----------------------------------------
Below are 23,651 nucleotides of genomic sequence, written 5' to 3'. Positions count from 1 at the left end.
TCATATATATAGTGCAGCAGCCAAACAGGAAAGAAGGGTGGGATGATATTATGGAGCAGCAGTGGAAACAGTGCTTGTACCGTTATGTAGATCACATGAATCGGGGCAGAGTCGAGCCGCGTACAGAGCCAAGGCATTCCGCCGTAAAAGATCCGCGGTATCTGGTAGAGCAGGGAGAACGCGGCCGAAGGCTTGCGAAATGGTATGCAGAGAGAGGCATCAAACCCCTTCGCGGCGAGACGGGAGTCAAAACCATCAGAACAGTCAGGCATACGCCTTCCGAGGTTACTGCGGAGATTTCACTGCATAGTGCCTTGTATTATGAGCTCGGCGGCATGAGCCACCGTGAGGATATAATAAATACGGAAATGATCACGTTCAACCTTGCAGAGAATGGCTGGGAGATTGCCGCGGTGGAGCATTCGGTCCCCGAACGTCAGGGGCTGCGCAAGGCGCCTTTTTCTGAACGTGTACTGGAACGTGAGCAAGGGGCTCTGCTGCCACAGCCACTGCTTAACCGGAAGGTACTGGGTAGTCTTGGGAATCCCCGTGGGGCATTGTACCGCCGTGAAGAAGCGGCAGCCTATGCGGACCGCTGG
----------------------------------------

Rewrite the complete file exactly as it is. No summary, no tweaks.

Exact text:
Below are 23,651 nucleotides of genomic sequence, written 5' to 3'. Positions count from 1 at the left end.
TCATATATATAGTGCAGCAGCCAAACAGGAAAGAAGGGTGGGATGATATTATGGAGCAGCAGTGGAAACAGTGCTTGTACCGTTATGTAGATCACATGAATCGGGGCAGAGTCGAGCCGCGTACAGAGCCAAGGCATTCCGCCGTAAAAGATCCGCGGTATCTGGTAGAGCAGGGAGAACGCGGCCGAAGGCTTGCGAAATGGTATGCAGAGAGAGGCATCAAACCCCTTCGCGGCGAGACGGGAGTCAAAACCATCAGAACAGTCAGGCATACGCCTTCCGAGGTTACTGCGGAGATTTCACTGCATAGTGCCTTGTATTATGAGCTCGGCGGCATGAGCCACCGTGAGGATATAATAAATACGGAAATGATCACGTTCAACCTTGCAGAGAATGGCTGGGAGATTGCCGCGGTGGAGCATTCGGTCCCCGAACGTCAGGGGCTGCGCAAGGCGCCTTTTTCTGAACGTGTACTGGAACGTGAGCAAGGGGCTCTGCTGCCACAGCCACTGCTTAACCGGAAGGTACTGGGTAGTCTTGGGAATCCCCGTGGGGCATTGTACCGCCGTGAAGAAGCGGCAGCCTATGCGGACCGCTGG